WASHINGTON — Washington. -- In a letter of December 2, 1994, and an attached ''confidential'' background paper, the prestigious Washington law firm of Wilmer, Cutler & Pickering warned NAACP Chairman William F. Gibson that his organization was $4.5 million in debt, its assets ''meager to nonexistent,'' and that ''forced bankruptcy hovers on the horizon.`
Dr. Gibson was told, by lawyers from Wilmer, Cutler and by accountants from the nationally respected accounting firm, Price Waterhouse, that it was critically imperative that the NAACP name ''an independent advisory committee'' to retire debt, raise funds and ''restructure both the governance and the staff of the organization.''
Three days later at a meeting in New York attended by Dr. Gibson, the chairman of the NAACP Special Contributions Fund, the NAACP senior staff and the afore-mentioned accountants, the hard truth was laid out about what the background paper called ''a desperate and dangerous financial situation:''
* The NAACP's financial obligations had risen beyond $4.5 million.
* The organization owed approximately $1 million to its pension fund.
* Outstanding bills from vendors exceeded $3.5 million. (This included more than $850,000 in unpaid bills from the NAACP's last two national conventions in Chicago and Indianapolis.)
* The association had ''borrowed'' $440,000 from restricted grant funds which had to be paid back by the end of December. (Most of the staff was furloughed so their salary money could be used to repay the grant money.)
* The NAACP headquarters building in Baltimore, which is valued at approximately $2 million, now has a $1.1 million lien placed
against it by the state of Maryland.
That stunned New York meeting broke up with almost everyone thinking they had an agreement to name an independent ''advisory committee.'' But on December 8, Dr. Gibson held a telephone meeting of the NAACP executive committee. Lawyer James E. Coleman Jr. of Wilmer, Cutler & Pickering joined in and was shocked to hear the chairman talk the committee, packed with his allies, into voting against an advisory committee.
The next day, December 9, Mr. Coleman wrote Dr. Gibson to say that his law firm was withdrawing ''effective immediately'' as advisory counsel for the NAACP. ''I left the meeting thinking that you would ask the executive committee to appoint an advisory committee, the course of action supported by everyone who attended the meeting,'' he wrote. ''You made no recommendation to the committee, but at the end of the discussion you noted the proposal had some unspecified 'problems.' . . . The executive committee clearly indicated a general unwillingness to consider our advice.''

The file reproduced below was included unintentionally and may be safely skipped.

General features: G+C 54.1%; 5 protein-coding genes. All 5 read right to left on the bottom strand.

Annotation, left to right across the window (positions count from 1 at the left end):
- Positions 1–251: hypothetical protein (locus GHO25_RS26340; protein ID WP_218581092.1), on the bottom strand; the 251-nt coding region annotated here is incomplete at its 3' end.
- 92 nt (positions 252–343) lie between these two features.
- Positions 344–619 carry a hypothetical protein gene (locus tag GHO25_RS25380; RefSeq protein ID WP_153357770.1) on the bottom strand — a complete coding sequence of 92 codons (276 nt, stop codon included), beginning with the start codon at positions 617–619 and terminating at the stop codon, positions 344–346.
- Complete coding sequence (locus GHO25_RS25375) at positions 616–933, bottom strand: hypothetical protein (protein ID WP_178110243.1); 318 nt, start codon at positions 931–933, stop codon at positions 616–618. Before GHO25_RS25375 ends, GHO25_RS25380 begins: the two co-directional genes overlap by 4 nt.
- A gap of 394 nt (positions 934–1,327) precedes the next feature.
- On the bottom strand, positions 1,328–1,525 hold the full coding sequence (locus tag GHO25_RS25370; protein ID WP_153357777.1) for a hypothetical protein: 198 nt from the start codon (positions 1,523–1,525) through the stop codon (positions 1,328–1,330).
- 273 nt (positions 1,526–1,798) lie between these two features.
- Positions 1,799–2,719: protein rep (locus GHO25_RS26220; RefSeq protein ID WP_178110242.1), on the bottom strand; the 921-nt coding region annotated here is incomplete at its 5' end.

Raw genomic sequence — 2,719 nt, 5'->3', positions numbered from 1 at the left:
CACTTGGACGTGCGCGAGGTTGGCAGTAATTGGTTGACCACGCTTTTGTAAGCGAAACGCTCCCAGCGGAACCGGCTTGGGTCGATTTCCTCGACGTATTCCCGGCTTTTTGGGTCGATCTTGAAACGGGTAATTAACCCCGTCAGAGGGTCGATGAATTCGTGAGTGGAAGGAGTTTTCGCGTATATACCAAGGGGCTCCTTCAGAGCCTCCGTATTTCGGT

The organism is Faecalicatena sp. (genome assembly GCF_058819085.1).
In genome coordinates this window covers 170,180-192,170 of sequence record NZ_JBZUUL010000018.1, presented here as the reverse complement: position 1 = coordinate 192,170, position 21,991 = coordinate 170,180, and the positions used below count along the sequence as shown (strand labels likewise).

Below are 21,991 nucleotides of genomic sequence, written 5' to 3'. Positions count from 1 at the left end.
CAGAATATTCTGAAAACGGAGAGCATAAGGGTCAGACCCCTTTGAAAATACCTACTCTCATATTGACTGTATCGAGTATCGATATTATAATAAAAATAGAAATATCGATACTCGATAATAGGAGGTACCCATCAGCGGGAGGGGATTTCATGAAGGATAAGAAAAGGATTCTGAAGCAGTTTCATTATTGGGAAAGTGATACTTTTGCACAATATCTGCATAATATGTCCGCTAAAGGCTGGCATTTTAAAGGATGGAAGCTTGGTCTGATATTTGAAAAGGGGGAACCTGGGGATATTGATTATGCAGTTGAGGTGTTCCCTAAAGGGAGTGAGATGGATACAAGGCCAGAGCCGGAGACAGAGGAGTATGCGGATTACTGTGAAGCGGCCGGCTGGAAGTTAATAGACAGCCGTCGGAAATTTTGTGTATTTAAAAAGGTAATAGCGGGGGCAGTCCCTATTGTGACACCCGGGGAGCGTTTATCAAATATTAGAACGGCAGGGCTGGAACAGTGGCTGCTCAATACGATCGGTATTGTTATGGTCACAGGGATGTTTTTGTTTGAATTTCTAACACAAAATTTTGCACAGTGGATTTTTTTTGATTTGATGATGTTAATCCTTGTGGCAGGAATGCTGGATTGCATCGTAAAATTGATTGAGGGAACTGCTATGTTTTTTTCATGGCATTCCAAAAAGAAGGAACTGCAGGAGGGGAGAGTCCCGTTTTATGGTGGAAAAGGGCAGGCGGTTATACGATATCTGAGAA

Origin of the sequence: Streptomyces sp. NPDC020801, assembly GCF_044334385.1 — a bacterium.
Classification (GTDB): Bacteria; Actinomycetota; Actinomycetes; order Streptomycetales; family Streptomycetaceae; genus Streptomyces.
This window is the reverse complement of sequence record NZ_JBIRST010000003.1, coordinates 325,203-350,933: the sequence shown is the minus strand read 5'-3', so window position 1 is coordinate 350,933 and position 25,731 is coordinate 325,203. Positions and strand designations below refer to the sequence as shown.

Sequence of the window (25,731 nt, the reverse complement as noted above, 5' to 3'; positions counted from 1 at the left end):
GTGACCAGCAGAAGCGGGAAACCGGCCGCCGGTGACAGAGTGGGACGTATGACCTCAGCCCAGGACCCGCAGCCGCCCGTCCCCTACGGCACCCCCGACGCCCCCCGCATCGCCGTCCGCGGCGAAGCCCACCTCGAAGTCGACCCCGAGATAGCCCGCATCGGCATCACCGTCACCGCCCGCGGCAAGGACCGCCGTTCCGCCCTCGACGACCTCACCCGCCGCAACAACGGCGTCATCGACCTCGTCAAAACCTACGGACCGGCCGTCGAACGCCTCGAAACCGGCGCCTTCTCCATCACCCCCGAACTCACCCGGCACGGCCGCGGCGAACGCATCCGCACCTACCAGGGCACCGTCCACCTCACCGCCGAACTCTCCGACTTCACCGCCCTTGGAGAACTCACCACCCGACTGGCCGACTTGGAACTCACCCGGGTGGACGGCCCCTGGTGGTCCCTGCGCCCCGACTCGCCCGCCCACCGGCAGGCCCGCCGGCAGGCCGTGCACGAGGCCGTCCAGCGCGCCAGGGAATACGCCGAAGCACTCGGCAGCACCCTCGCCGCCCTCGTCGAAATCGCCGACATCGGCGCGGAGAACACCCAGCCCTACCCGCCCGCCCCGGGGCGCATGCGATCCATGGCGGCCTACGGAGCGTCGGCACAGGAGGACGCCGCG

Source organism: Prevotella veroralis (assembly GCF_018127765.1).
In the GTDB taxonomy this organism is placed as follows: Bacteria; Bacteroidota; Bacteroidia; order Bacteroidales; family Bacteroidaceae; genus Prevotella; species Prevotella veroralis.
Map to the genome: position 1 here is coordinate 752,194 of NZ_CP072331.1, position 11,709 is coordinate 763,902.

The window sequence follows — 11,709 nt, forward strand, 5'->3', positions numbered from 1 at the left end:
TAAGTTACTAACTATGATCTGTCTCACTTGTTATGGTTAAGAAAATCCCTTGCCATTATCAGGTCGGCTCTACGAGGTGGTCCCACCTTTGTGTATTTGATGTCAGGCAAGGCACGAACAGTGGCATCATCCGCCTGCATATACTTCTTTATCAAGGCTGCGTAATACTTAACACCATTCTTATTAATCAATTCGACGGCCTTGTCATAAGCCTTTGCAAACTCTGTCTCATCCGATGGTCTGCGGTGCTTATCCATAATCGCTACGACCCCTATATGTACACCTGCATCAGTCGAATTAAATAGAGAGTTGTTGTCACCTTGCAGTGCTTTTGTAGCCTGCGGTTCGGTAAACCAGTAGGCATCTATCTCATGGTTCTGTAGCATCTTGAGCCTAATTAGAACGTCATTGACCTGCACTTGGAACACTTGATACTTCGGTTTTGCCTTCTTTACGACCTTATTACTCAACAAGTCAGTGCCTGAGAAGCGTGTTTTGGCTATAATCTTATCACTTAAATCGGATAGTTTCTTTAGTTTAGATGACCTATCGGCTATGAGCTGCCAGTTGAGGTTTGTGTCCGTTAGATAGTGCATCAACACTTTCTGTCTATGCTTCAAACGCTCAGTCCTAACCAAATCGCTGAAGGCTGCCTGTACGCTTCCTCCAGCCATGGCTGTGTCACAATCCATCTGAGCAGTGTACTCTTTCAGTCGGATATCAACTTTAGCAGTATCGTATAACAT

Wilmer, Cutler lawyers, who were working pro bono, refused to talk to me about this episode, claiming lawyer-client privileges. But an absolutely reliable source has given me the letters and documents involved. These documents also reveal why Price Waterhouse refused to audit spending by Dr. Gibson and other NAACP officials. Price Waterhouse has found the NAACP finance department ''in a shambles.''
In fact, another recommendation made by the lawyers and accountants in the December 5 New York meeting was that the NAACP set up ''a formal mechanism whereby expenditures are reviewed regularly and systematically for cost containment and abuse.''
My charges in this column that Dr. Gibson has abused NAACP funds for a decade led to the board's October 15 demand for an independent audit. Incredibly, the special audit committee, chaired by Judge Fred Banks of the Mississippi Supreme Court, has reported its every move to Dr. Gibson. Last week Judge Banks suggested to Dr. Gibson that he recuse himself from audit affairs and give authority to the NAACP vice chairman. Dr. Gibson retains power to oversee the audit of his own spending. And no auditor has yet been selected.
The facts in the new documents cited here will be used today or tomorrow in a lawsuit asking the courts to enjoin Dr. Gibson from functioning as NAACP chairman until a thorough audit of his spending has been completed. The lawsuit is being filed by C. Delores Tucker, a member of the Special Contributions Fund board, and some members of the national NAACP board.
Meanwhile, the days dwindle down toward February 16 when, with no meaningful audit completed, and with the NAACP driven to economic, social and political ruin, Dr. Gibson is expected to ask a board stacked with his cronies to re-elect him as chairman.
But some judge may now decide what happens at that February 16 annual meeting of what once was the nation's premier civil-rights organization.
Carl T. Rowan is a syndicated columnist.